The Villainess

Director: Jung Byung-gil

Writer: Jung Byung-gil, Jung Byeong-sik

Cast: Kim Ok-bin, Sung Jun, Kim Seo-hyeong, Shin Ha-kyun

Cert: 18

Running time: 123mins

Year: 2017

What’s the story: After murdering the men who killed her husband, criminal enforcer Sook-hee is recruited by a shadowy agency to become an assassin. But, the past never forgets.

What’s the verdict: Forget Atomic Blonde. The Villainess is 2017’s queen of extreme. And strong contender for the year’s best action flick (yep, it out-firepowers John Wick: Chapter 2).

Jung Byung-gil’s sophomore feature, after 2012’s Confession of Murder, also reminds us how well-orchestrated mayhem can elevate the most standard plot.

The Villainess is thrilling, exciting, even moving, but it’s not original. Lifting liberally from Hardcore Henry, John Wick, Nikita, Kill Bill and The Matrix, it should be an anonymous cash-in. But, Jung’s direction is John Woo on amphetamines and lead Kim Ok-bin lends required weight for this to be more than another butt-kicking babe bonanza.

Jung announces intentions in the first ten minutes. A POV action sequence with Kim’s Sook-hee battling through henchmen to the big boss who murdered her husband (Shin), it’s a giddy opener. She’s then off to a top-secret facility to be trained in the assassin arts, some serious plastic surgery altering her appearance.

Pregnant during this time, once training is complete she and her daughter are sent into the real world. Sook-hee is to be a sleeper agent, living a regular life until activated. While having to deflect the friendly advances of neighbour Hyun-soo (Jung) and the disapproval of stern boss, Chief Kwon (Kim Seo-hyeong).

But, while Sook-hee’s quest for revenge seems to have ended, the past is not done with her.

Jung attempts to add a layer of complexity with a Tarantino-esque flashback structure and daddy issues. It’s not complex, although the crosses and double crosses do risk tumbling into incoherence. But, at its core this a “woman battling oppressive patriarchy” actioner that is no deeper than The Long Kiss Goodnight or Kill Bill (Kim is even in a bridal gown for one hit).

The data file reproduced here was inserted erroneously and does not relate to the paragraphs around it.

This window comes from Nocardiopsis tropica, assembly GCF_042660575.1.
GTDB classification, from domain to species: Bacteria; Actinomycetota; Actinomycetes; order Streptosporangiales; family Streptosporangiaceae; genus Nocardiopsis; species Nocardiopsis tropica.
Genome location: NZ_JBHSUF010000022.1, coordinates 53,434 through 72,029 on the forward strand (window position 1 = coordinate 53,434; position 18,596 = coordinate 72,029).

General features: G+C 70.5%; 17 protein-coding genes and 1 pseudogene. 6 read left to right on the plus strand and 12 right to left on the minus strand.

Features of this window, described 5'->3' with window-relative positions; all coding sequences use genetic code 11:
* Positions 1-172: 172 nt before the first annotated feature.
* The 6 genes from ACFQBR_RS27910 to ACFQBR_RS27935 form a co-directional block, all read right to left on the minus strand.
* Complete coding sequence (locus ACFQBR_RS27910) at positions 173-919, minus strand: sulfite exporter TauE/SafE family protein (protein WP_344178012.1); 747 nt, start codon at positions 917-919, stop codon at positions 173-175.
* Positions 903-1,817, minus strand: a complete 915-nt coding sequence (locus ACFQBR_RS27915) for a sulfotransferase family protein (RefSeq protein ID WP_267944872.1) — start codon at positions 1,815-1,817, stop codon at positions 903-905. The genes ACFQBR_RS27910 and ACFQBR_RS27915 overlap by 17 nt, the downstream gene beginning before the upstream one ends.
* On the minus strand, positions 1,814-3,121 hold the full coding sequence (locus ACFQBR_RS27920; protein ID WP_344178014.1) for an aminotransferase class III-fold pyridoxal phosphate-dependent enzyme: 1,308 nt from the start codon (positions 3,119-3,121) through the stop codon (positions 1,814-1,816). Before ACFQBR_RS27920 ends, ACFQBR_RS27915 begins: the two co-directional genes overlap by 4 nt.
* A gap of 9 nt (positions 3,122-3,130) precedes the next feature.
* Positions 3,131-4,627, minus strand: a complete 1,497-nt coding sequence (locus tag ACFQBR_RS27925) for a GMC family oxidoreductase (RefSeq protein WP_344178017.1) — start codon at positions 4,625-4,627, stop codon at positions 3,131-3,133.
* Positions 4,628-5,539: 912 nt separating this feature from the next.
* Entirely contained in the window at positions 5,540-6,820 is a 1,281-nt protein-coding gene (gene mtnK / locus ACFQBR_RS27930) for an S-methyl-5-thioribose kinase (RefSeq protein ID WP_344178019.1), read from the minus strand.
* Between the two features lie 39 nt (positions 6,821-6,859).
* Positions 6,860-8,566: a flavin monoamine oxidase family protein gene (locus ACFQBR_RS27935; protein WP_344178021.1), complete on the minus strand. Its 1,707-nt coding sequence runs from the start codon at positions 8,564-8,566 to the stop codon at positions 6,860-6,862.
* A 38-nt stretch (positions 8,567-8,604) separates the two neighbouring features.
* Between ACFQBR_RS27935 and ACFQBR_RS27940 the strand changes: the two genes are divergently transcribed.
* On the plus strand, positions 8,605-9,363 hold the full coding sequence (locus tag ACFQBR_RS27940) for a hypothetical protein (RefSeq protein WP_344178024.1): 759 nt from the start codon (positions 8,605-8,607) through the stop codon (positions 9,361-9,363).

So, we’re back to the action. Jung places Sook-hee in multi-level buildings, on a motorbike with sword brandishing pursuers, and in a speeding bus for set-pieces bursting with imagination and vitality. All with that South Korean element of credible pain.

A botched mission in a hostess bar proves Jung can mix TNT with tension. A series of late-in-the-day deaths makes it unclear if anyone will reach the end intact.

The title is a misnomer, Sook-hee acts heroically throughout. Here’s to the character appearing in John Wick: Chapter 3.

Rob Daniel
Twitter: rob_a_Daniel
iTunes Podcast: The Electric Shadows Podcast

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4 thoughts on “The Villainess”

  1. Thanks for the comment, Leon. Always good to get debate on here, even if the opinions are negative. I thought the opening abided by the old formula of Bruce Lee films regarding the “why doesn’t everyone just pile in?” query.

    The knives over guns query – well, you could explain it away with the logic from the movie Leon – the better the killer, the more simple the weapon they use. It doesn’t totally hold water, but part of the fun of these action films is enjoying the choreography and staging.

    But, if that doesn’t work for you, as this didn’t seem to, then you are unlikely to get much from the movie. I personally didn’t think the opener was terribly designed, but actually impressive. Atomic Blonde seemed determined to dampen its action to try and achieve some Tinker, Tailor, Soldier, Spy middle-ground and for me, disappointed as both an espionage thriller and action film.

    Thanks again for taking the time to read and feedback though.

  2. The opening action scene is terribly designed and so is the blocking.

    First, how come that the chemists who make the drugs possess firearms while all the hitmen use knives and close-combat weapons? Shouldn’t the grunts be also able to use guns since they are defending a crime syndicate of decent scale to have a small production line of drugs and that the chemists, who shouldn’t be the ones needing to defend themselves from attack, at least possess a few guns?

    Second, during the knife fight, there are several instances where the protagonist is surrounded by henchmen or the protagonist is temporally occupied, but why don’t they just attack? Why do they simply stand-by, watch, and take turns to fight? It doesn’t make any sense.

    At least the action sequences in Atomic Blonde are relatively better. People ignoring the issue in this movie give me a headache for how stupid they sound.

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